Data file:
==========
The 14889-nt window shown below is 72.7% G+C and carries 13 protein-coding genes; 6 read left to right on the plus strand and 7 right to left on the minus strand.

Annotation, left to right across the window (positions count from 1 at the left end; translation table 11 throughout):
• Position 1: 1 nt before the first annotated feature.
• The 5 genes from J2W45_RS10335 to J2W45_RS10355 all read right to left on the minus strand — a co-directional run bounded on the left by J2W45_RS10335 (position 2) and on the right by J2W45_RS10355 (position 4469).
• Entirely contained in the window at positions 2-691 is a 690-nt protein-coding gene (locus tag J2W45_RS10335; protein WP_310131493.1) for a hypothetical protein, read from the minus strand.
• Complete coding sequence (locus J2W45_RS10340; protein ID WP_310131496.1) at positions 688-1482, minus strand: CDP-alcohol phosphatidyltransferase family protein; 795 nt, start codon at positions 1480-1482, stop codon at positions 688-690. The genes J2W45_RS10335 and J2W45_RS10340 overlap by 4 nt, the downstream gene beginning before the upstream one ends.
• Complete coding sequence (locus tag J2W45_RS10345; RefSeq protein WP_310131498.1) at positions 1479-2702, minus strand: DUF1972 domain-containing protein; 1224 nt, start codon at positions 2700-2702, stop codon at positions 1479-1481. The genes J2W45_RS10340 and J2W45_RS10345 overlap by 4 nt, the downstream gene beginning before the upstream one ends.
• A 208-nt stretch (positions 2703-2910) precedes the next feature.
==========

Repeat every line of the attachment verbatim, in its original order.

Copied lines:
The 14889-nt window shown below is 72.7% G+C and carries 13 protein-coding genes; 6 read left to right on the plus strand and 7 right to left on the minus strand.

Annotation, left to right across the window (positions count from 1 at the left end; translation table 11 throughout):
• Position 1: 1 nt before the first annotated feature.
• The 5 genes from J2W45_RS10335 to J2W45_RS10355 all read right to left on the minus strand — a co-directional run bounded on the left by J2W45_RS10335 (position 2) and on the right by J2W45_RS10355 (position 4469).
• Entirely contained in the window at positions 2-691 is a 690-nt protein-coding gene (locus tag J2W45_RS10335; protein WP_310131493.1) for a hypothetical protein, read from the minus strand.
• Complete coding sequence (locus J2W45_RS10340; protein ID WP_310131496.1) at positions 688-1482, minus strand: CDP-alcohol phosphatidyltransferase family protein; 795 nt, start codon at positions 1480-1482, stop codon at positions 688-690. The genes J2W45_RS10335 and J2W45_RS10340 overlap by 4 nt, the downstream gene beginning before the upstream one ends.
• Complete coding sequence (locus tag J2W45_RS10345; RefSeq protein WP_310131498.1) at positions 1479-2702, minus strand: DUF1972 domain-containing protein; 1224 nt, start codon at positions 2700-2702, stop codon at positions 1479-1481. The genes J2W45_RS10340 and J2W45_RS10345 overlap by 4 nt, the downstream gene beginning before the upstream one ends.
• A 208-nt stretch (positions 2703-2910) precedes the next feature.